As for bipolar, I've found that there is a cost to pay for the spaciousness they provide, and that is a lessening of the speaker's ability for pinpoint imaging. There too, it's cool at first, but after awhile gets annoying to me. Everybody's got their preferences.
     
  9. Bob McElfresh

    Bob McElfresh Producer

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    John: Well I tend to recommend direct-radiators in the rears because:

    - My guess is the sound engineers for the new 5-channel DVD systems are going to assume direct-radiators in the rear. Going direct is a hedge against the future.

    - Using indirect speakers makes wall-reflections a large part of the experience. I dont know about YOUR walls, but mine are hardly coated with audiophile paint or sheatrock.

    Try this: turn your L/R or just your center speaker backwards to reflect off of the rear wall. Use a SPL meter to level-adjust and then fire up your favorite movie. You will notice a greater depth/spaciousness to the sound (at least with just the center turned around). But after a few minutes, you will notice a lot of sounds are missing something. This is the loss caused by reflections.
     
  10. Lewis Besze

    Lewis Besze Producer

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    I'm one the people who advocate,the direct radiating speakers for surrounds.But I made this conclusion based on a lot of experimentation on my own.I do have bipolar surrounds as well,but they're being used now for the surround back duty[ rear centers].The funy thing is that my mains are bipolar too,[Def Techs BP-10],but my monopole Wharfedale Shaphire bookshelfs are much better match to them then the Def Tech BP-2s,which are also bipolars.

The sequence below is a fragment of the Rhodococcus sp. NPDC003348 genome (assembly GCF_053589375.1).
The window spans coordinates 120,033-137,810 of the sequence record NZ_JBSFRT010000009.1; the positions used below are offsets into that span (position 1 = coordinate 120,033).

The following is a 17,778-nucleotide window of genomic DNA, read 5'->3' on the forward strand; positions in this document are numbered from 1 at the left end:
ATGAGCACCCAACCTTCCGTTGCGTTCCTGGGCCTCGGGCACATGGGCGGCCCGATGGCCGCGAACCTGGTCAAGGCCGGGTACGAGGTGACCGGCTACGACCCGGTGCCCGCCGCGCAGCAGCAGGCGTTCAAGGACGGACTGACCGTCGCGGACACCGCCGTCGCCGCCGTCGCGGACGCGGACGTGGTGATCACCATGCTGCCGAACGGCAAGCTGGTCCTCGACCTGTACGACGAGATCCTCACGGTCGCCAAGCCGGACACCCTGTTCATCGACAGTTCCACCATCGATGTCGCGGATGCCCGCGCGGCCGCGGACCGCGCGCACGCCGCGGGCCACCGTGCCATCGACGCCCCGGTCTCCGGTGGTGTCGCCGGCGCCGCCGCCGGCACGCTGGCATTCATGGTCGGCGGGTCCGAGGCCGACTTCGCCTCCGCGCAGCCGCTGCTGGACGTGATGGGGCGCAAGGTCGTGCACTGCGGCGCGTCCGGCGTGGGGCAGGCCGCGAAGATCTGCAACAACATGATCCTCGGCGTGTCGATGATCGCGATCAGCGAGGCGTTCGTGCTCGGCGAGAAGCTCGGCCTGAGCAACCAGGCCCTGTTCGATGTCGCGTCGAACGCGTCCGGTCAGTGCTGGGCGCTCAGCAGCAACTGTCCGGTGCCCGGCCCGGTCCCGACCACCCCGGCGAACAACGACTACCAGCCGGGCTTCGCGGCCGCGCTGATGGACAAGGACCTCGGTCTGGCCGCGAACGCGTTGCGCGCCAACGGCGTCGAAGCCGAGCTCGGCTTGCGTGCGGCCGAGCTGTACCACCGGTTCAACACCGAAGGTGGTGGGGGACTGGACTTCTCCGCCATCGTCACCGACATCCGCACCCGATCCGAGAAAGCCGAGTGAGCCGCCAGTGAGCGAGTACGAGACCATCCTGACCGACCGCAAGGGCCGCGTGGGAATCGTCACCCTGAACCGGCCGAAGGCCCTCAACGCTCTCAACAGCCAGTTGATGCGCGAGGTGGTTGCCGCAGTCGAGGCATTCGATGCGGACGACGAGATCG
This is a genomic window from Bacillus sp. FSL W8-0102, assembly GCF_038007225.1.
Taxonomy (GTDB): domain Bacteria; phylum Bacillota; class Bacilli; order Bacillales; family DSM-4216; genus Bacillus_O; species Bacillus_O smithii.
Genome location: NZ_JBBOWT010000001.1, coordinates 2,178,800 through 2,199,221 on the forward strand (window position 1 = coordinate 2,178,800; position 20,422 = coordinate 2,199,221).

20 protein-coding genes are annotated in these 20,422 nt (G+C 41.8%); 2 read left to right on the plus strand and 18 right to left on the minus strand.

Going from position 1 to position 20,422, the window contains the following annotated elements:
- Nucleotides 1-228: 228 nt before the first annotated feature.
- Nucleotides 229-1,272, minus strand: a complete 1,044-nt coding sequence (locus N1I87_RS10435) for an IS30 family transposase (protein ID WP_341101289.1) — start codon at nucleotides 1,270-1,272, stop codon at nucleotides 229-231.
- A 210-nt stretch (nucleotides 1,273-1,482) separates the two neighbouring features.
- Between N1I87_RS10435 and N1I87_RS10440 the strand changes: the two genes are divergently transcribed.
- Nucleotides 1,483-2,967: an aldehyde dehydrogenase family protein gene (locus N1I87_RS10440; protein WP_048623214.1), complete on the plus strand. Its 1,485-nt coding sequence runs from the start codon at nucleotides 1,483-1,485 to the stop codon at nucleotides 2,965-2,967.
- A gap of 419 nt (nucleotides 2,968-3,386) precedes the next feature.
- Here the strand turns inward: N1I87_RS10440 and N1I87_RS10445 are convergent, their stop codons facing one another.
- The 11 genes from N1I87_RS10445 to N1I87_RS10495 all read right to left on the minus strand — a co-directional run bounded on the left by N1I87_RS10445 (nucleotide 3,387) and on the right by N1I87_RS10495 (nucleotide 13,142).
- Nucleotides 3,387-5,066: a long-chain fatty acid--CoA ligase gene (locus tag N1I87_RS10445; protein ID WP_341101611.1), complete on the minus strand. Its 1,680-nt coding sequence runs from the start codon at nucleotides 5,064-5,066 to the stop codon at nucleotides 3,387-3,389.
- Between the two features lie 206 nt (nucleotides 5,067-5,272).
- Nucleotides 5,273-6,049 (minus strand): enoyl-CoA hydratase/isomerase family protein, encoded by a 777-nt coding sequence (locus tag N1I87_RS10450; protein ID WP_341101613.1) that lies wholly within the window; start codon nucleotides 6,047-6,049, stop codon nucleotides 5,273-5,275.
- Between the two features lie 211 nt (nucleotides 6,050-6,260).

GO figure!
     
  11. John Morris

    John Morris Guest

    Well I tend to recommend direct-radiators in the rears because: - My guess is the sound engineers for the new 5-channel DVD systems are going to assume direct-radiators in the rear. Going direct is a hedge against the future.Using indirect speakers makes wall-reflections a large part of the experience. I dont know about YOUR walls, but mine are hardly coated with audiophile paint or sheatrock.Try this: turn your L/R or just your center speaker backwards to reflect off of the rear wall. Use a SPL meter to level-adjust and then fire up your favorite movie. You will notice a greater depth/spaciousness to the sound (at least with just the center turned around). But after a few minutes, you will notice a lot of sounds are missing something. This is the loss caused by reflections.[/quote]
    All I can say is that if I can help with this persons HT, please let me know....... [​IMG]
     
  12. Randy G

    Randy G Second Unit

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    Yes, many sound designers use direct radiating speakers all around for the sake of expediency, but so what?! Do you take this as ANY indication that there is some sort of standard as to how they decide WHERE to put certain sounds, microphone technique, what percentage of the soundfield volume is coming from which direction etc. etc.? Sound design is unfortunately, more art than science at this point. Even IF a sound designer chooses to use direct firing speakers, that doesn't mean that he's gonna mix things the way I like. Sure, he COULD mix things so that ambience predominates the rear channels, but that doesn't mean he WILL.With dipole surrounds, it's now MY choice, because that's what *I* prefer. When there are more mixing standards, I might then change my mind, but at this point, I hold out little hope.
    As for real-world dipole mounting considerations, YES, you DO have to have sidewalls available to bounce the sound off of. Some folks can't accomodate that, and therefore should use direct radiating speakers. And as for audiophile paint or sheetrock, what the heck does THAT mean???
     
  13. Dan Driscoll

    Dan Driscoll Supporting Actor

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    John,
    I have dipoles for rears, specifically for music. I prefer the spaciousness created by dipoles when listening to 2 channel recordings in 5 channel mode. IMO dipoles more accurately recreate the sounds of an ampitheater or concert hall expressely because of the reflections.
    OTOH, I do think that for DD5.1 or DTS source material, particularly movies, direct radiators would be a better choice. This is because of how the sound engineers mix the audio, creating specific sound paths and points, rather than areas.. Dipoles and bipoles simply cannot recreate the point presence of a monopole.
     
  14. Mike__D

    Mike__D Supporting Actor